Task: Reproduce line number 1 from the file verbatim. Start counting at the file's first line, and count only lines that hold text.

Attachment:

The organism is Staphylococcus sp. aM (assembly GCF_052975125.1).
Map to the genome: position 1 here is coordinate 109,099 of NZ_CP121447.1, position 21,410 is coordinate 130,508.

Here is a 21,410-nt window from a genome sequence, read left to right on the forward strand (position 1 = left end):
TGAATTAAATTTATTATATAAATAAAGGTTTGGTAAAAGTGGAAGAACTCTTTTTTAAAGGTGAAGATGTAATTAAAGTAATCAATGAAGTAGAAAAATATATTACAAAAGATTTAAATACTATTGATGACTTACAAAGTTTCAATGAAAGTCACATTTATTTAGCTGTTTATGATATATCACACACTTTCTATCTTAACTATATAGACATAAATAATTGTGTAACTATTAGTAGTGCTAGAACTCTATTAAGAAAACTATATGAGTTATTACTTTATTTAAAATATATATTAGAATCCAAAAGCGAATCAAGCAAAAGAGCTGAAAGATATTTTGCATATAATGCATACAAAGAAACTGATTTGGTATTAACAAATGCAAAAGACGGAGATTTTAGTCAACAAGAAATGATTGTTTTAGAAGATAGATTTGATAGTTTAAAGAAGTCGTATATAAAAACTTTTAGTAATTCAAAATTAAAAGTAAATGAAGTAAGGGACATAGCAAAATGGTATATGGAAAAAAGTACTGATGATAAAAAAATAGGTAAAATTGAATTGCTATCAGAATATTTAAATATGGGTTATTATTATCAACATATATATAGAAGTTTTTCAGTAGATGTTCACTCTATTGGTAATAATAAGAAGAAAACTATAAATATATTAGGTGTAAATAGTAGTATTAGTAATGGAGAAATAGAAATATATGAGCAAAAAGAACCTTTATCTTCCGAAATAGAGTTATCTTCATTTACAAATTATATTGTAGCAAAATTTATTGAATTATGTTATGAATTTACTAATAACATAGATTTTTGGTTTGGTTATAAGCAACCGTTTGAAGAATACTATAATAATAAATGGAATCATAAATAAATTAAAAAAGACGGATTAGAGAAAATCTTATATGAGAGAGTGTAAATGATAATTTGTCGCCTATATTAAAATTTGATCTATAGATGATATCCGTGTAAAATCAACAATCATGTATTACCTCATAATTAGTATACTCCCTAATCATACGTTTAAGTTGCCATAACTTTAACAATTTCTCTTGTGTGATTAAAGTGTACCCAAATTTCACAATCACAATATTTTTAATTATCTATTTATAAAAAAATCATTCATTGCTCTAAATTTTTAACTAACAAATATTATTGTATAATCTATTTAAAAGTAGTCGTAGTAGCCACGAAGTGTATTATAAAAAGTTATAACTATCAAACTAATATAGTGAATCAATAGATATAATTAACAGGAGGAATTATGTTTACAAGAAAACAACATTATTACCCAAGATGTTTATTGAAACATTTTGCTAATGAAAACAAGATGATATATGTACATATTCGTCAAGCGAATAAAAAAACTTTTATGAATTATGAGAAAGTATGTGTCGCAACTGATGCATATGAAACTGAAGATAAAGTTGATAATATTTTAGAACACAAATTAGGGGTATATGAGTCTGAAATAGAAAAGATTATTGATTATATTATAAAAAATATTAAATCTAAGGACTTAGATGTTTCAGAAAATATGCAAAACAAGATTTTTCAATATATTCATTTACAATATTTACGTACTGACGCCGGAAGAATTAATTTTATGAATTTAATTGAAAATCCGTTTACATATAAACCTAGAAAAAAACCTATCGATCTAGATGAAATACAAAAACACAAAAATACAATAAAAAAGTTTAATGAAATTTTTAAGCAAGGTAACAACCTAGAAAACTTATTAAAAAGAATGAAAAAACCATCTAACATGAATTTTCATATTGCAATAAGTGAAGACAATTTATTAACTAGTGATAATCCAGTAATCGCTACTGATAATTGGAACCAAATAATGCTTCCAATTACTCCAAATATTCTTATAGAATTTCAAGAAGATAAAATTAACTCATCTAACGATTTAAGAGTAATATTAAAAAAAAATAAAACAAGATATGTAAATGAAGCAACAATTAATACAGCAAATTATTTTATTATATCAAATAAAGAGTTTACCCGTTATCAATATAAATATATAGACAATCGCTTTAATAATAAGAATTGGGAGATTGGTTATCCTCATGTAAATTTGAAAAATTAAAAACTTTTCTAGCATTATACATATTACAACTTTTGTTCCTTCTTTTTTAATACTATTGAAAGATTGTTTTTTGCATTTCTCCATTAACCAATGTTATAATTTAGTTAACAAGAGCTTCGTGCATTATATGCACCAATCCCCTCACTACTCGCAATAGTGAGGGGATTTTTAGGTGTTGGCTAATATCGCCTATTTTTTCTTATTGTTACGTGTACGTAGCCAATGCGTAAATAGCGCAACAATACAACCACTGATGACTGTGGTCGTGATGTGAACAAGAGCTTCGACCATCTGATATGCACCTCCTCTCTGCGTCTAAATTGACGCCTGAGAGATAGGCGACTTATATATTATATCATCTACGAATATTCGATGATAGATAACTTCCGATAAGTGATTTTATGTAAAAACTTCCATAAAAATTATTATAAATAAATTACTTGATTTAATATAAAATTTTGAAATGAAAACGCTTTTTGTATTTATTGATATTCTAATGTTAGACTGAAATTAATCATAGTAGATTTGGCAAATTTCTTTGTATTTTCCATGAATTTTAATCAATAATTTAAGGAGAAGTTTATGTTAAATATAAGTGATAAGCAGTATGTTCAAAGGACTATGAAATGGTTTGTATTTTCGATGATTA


The organism is Staphylococcus sp. aM (assembly GCF_052975125.1).